provides that "Employees securing a posting will be assigned vacated equipment if maintained in service by the County." This sentence supports the Union's argument that, if the County determines that it is necessary to operate the Turnapault, then the Grievant has the right to operate the Turnapault. This sentence, however, does not stand alone.

The second paragraph of Sec. 8.03 provides that "[I]t is understood by the parties that the employe who has signed the posting for available equipment within the respective job classification shall be considered the primary operator; however, the County may reassign such equipment to other worksites to meet specific workload needs." As the County argues, "primary" is not synonymous with "exclusive." Thus, the plain language of Sec. 8.03 recognizes that the Grievant does not have an absolute right to operate the Turnapault.

Prior to and after August 21, 1996, the Turnapault remained at the same worksite. Inasmuch as the Turnapault was not reassigned to another worksite, the clause that provides the County with the right to reassign the equipment of the primary operator to other worksites is not controlling.

By inserting the clause that states the County may reassign the equipment of the primary operator to other worksites to meet specific workload needs, the parties have made plain their understanding with respect to a particular factual situation. However, neither the language of this clause, nor its placement in Sec. 8.03, demonstrates that the parties have agreed that this is the only situation in which the County may assign someone other than the primary operator to operate his/her primary equipment.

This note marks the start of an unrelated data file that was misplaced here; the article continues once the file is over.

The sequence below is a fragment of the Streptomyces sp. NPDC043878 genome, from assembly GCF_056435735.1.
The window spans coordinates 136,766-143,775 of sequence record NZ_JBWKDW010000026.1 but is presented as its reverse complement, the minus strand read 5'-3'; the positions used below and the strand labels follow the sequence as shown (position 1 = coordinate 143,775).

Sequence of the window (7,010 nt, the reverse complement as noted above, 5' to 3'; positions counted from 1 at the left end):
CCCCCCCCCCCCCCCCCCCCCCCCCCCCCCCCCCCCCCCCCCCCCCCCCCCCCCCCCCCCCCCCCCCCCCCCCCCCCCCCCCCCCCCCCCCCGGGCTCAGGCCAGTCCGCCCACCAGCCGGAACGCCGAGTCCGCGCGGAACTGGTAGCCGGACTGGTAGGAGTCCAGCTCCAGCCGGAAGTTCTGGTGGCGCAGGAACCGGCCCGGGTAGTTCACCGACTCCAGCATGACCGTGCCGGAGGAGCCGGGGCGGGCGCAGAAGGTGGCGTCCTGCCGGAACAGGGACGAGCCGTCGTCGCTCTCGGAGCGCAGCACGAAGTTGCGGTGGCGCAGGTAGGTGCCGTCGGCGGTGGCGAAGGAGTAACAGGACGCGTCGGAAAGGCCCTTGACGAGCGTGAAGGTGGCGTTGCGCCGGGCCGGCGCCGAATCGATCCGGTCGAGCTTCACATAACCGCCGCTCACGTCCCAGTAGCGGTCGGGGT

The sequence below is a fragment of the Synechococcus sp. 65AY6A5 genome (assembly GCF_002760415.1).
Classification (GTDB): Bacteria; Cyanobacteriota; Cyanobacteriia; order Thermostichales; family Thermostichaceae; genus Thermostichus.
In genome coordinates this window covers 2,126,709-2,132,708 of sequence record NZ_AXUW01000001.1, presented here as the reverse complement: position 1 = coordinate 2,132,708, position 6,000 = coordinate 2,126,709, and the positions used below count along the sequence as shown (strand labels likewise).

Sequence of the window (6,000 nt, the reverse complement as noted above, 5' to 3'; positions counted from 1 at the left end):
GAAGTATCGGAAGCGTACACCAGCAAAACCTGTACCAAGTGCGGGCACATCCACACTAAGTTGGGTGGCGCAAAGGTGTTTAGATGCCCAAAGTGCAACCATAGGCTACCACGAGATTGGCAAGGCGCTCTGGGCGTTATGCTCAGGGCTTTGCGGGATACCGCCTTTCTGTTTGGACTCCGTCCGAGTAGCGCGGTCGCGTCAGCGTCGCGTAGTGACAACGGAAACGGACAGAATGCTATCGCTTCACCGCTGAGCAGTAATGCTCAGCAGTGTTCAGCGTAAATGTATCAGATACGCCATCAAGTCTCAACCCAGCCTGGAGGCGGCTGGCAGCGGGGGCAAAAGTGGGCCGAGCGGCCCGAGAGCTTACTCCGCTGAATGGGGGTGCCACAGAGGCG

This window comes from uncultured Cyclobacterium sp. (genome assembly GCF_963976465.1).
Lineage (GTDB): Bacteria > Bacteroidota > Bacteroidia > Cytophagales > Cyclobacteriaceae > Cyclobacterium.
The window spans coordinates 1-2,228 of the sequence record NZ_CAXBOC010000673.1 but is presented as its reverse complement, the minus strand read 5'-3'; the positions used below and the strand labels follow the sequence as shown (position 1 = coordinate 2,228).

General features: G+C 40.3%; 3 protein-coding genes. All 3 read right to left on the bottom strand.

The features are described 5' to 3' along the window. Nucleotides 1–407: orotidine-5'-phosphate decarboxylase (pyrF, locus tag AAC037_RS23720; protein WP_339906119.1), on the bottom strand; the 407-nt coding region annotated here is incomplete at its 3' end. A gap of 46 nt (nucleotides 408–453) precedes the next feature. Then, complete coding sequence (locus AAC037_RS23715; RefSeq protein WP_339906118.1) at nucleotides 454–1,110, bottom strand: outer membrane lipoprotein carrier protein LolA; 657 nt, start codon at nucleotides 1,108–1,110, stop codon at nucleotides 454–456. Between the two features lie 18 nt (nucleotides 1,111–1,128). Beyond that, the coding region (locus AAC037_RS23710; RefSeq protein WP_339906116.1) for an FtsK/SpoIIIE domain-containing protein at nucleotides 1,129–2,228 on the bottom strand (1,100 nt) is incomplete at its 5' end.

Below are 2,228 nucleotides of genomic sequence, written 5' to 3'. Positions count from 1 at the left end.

Roger Hansen, who has been employed at the Highway Department for twenty-four years, has been either a Union Steward or Local President for at least the past eleven years. Hansen could not recall any other occasion during his tenure as Union Steward, or Local President, in which a primary operator was assigned other duties at the same time that another employe was performing the primary operator's duties. Hansen recalls that, during his tenure with the County Highway Department, employes have operated the equipment for which the employe posted, unless the equipment was not in use, or the employe was absent from work. Hansen's testimony is consistent with that of the Grievant and other Union witnesses. The Union's witnesses agree that, when the equipment for which the employe posted is not operating, the County may assign the employe to perform other work.

Patrol Superintendent Nieland recalled that, after 1990, he had assigned primary operators to other equipment. Nieland, however, did not clarify the conditions under which such assignments were made. Thus, Nieland's testimony does not contradict the testimony of the Union's witnesses, supra.